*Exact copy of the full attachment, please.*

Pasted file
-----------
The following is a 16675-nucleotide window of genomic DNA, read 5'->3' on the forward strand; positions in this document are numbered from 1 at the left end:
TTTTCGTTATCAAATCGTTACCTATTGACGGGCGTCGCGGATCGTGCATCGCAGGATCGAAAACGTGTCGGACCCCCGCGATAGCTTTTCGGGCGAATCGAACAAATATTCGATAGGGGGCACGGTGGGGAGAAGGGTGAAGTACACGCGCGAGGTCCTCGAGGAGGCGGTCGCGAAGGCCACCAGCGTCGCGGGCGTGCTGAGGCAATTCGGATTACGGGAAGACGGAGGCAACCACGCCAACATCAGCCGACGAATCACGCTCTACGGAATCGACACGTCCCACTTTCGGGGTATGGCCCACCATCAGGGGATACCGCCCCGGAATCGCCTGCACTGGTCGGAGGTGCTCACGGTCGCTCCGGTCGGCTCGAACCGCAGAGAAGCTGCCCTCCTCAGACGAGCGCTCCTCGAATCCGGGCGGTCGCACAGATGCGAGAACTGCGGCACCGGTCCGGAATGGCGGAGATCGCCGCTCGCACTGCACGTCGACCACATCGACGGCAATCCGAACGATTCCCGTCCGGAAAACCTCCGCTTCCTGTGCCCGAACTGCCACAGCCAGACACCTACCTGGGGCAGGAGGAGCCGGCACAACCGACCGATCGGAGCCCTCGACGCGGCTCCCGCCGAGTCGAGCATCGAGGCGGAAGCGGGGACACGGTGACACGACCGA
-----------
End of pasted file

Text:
The following is a 16675-nucleotide window of genomic DNA, read 5'->3' on the forward strand; positions in this document are numbered from 1 at the left end:
TTTTCGTTATCAAATCGTTACCTATTGACGGGCGTCGCGGATCGTGCATCGCAGGATCGAAAACGTGTCGGACCCCCGCGATAGCTTTTCGGGCGAATCGAACAAATATTCGATAGGGGGCACGGTGGGGAGAAGGGTGAAGTACACGCGCGAGGTCCTCGAGGAGGCGGTCGCGAAGGCCACCAGCGTCGCGGGCGTGCTGAGGCAATTCGGATTACGGGAAGACGGAGGCAACCACGCCAACATCAGCCGACGAATCACGCTCTACGGAATCGACACGTCCCACTTTCGGGGTATGGCCCACCATCAGGGGATACCGCCCCGGAATCGCCTGCACTGGTCGGAGGTGCTCACGGTCGCTCCGGTCGGCTCGAACCGCAGAGAAGCTGCCCTCCTCAGACGAGCGCTCCTCGAATCCGGGCGGTCGCACAGATGCGAGAACTGCGGCACCGGTCCGGAATGGCGGAGATCGCCGCTCGCACTGCACGTCGACCACATCGACGGCAATCCGAACGATTCCCGTCCGGAAAACCTCCGCTTCCTGTGCCCGAACTGCCACAGCCAGACACCTACCTGGGGCAGGAGGAGCCGGCACAACCGACCGATCGGAGCCCTCGACGCGGCTCCCGCCGAGTCGAGCATCGAGGCGGAAGCGGGGACACGGTGACACGACCGA